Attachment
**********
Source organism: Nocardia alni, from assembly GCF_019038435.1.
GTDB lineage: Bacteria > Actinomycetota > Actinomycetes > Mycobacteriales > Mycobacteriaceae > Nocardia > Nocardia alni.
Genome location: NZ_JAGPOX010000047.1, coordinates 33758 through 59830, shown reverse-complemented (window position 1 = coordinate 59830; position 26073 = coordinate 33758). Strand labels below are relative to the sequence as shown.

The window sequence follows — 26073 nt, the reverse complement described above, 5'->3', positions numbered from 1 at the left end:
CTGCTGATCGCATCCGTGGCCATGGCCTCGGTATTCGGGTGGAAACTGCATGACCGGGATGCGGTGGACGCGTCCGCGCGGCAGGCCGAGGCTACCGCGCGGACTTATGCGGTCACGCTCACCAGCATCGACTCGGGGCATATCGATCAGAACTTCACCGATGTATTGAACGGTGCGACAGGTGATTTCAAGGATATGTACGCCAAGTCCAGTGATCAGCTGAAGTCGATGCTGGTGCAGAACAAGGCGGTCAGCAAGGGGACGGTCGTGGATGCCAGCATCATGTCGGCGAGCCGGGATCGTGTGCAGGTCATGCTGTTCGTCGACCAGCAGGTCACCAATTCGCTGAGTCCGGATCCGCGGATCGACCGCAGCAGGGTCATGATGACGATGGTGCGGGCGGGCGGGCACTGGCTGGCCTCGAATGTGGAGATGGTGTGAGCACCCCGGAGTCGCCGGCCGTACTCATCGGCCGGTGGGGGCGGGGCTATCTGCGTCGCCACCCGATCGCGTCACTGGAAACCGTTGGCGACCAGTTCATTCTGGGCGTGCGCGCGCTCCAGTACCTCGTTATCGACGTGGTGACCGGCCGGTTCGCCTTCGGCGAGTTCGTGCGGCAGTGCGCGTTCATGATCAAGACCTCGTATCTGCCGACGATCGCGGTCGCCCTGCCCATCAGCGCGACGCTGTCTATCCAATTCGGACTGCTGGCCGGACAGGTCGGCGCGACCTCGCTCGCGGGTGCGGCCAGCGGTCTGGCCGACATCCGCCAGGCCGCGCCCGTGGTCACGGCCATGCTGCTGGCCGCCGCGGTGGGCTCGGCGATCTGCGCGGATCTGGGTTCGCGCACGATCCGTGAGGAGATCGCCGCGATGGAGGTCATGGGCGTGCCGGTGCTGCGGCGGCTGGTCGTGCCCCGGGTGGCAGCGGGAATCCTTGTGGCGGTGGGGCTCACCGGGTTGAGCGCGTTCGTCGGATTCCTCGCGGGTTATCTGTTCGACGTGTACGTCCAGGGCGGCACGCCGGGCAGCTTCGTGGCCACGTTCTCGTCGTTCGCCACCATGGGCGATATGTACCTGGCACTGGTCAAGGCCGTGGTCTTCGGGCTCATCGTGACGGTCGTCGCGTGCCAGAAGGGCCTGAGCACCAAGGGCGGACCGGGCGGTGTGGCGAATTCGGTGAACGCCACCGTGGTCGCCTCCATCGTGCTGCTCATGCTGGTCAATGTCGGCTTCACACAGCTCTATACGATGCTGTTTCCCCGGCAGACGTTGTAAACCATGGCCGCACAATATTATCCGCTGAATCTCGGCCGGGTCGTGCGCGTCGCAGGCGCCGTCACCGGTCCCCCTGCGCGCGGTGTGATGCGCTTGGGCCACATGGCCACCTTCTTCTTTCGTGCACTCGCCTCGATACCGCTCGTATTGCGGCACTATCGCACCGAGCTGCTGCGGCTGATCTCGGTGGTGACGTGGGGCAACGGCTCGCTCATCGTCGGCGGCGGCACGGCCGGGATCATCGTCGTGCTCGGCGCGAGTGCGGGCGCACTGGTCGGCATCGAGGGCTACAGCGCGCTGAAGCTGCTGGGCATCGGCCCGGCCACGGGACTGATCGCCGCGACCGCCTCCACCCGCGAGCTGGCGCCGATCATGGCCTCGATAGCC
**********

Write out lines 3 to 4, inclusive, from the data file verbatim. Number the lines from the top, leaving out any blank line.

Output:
Genome location: NZ_JAGPOX010000047.1, coordinates 33758 through 59830, shown reverse-complemented (window position 1 = coordinate 59830; position 26073 = coordinate 33758). Strand labels below are relative to the sequence as shown.

The window sequence follows — 26073 nt, the reverse complement described above, 5'->3', positions numbered from 1 at the left end: